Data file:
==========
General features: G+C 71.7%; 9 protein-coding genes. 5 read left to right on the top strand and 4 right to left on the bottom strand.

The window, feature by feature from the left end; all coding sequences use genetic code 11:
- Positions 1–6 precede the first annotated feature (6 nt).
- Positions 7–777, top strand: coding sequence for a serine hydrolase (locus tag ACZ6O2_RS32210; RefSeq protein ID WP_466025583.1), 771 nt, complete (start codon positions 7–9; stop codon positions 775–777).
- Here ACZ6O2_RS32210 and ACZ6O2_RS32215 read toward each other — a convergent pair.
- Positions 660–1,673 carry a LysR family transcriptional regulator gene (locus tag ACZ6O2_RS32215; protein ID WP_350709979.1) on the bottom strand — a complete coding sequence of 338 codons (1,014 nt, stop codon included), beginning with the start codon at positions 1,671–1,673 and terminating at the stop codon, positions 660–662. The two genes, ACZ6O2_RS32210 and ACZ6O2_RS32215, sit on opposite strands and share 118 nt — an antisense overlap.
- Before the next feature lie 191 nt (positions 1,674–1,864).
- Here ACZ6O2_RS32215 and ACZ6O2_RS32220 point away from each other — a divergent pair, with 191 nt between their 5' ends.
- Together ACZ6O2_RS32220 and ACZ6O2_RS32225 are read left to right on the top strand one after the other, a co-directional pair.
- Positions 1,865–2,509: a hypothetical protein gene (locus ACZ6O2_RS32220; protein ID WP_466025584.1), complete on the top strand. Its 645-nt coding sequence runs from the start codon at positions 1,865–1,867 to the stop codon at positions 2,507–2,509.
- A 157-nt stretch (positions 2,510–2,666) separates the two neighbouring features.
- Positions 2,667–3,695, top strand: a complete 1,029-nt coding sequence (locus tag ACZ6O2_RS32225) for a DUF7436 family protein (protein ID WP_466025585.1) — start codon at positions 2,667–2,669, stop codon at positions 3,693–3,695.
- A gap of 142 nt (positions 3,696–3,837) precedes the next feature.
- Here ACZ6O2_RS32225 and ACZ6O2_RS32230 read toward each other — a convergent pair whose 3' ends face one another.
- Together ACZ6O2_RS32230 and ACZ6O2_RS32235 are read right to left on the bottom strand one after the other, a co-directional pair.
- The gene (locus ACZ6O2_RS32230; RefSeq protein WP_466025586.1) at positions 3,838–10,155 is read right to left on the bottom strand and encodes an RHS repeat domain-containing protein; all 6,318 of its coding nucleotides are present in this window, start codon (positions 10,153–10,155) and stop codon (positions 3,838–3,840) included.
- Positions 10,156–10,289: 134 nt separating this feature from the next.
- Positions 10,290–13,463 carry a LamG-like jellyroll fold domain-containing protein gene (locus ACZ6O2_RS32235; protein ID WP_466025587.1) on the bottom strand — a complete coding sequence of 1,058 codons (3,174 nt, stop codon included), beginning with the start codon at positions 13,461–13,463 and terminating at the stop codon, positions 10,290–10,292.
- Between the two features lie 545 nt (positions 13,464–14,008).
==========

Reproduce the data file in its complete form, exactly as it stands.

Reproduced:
General features: G+C 71.7%; 9 protein-coding genes. 5 read left to right on the top strand and 4 right to left on the bottom strand.

The window, feature by feature from the left end; all coding sequences use genetic code 11:
- Positions 1–6 precede the first annotated feature (6 nt).
- Positions 7–777, top strand: coding sequence for a serine hydrolase (locus tag ACZ6O2_RS32210; RefSeq protein ID WP_466025583.1), 771 nt, complete (start codon positions 7–9; stop codon positions 775–777).
- Here ACZ6O2_RS32210 and ACZ6O2_RS32215 read toward each other — a convergent pair.
- Positions 660–1,673 carry a LysR family transcriptional regulator gene (locus tag ACZ6O2_RS32215; protein ID WP_350709979.1) on the bottom strand — a complete coding sequence of 338 codons (1,014 nt, stop codon included), beginning with the start codon at positions 1,671–1,673 and terminating at the stop codon, positions 660–662. The two genes, ACZ6O2_RS32210 and ACZ6O2_RS32215, sit on opposite strands and share 118 nt — an antisense overlap.
- Before the next feature lie 191 nt (positions 1,674–1,864).
- Here ACZ6O2_RS32215 and ACZ6O2_RS32220 point away from each other — a divergent pair, with 191 nt between their 5' ends.
- Together ACZ6O2_RS32220 and ACZ6O2_RS32225 are read left to right on the top strand one after the other, a co-directional pair.
- Positions 1,865–2,509: a hypothetical protein gene (locus ACZ6O2_RS32220; protein ID WP_466025584.1), complete on the top strand. Its 645-nt coding sequence runs from the start codon at positions 1,865–1,867 to the stop codon at positions 2,507–2,509.
- A 157-nt stretch (positions 2,510–2,666) separates the two neighbouring features.
- Positions 2,667–3,695, top strand: a complete 1,029-nt coding sequence (locus tag ACZ6O2_RS32225) for a DUF7436 family protein (protein ID WP_466025585.1) — start codon at positions 2,667–2,669, stop codon at positions 3,693–3,695.
- A gap of 142 nt (positions 3,696–3,837) precedes the next feature.
- Here ACZ6O2_RS32225 and ACZ6O2_RS32230 read toward each other — a convergent pair whose 3' ends face one another.
- Together ACZ6O2_RS32230 and ACZ6O2_RS32235 are read right to left on the bottom strand one after the other, a co-directional pair.
- The gene (locus ACZ6O2_RS32230; RefSeq protein WP_466025586.1) at positions 3,838–10,155 is read right to left on the bottom strand and encodes an RHS repeat domain-containing protein; all 6,318 of its coding nucleotides are present in this window, start codon (positions 10,153–10,155) and stop codon (positions 3,838–3,840) included.
- Positions 10,156–10,289: 134 nt separating this feature from the next.
- Positions 10,290–13,463 carry a LamG-like jellyroll fold domain-containing protein gene (locus ACZ6O2_RS32235; protein ID WP_466025587.1) on the bottom strand — a complete coding sequence of 1,058 codons (3,174 nt, stop codon included), beginning with the start codon at positions 13,461–13,463 and terminating at the stop codon, positions 10,290–10,292.
- Between the two features lie 545 nt (positions 13,464–14,008).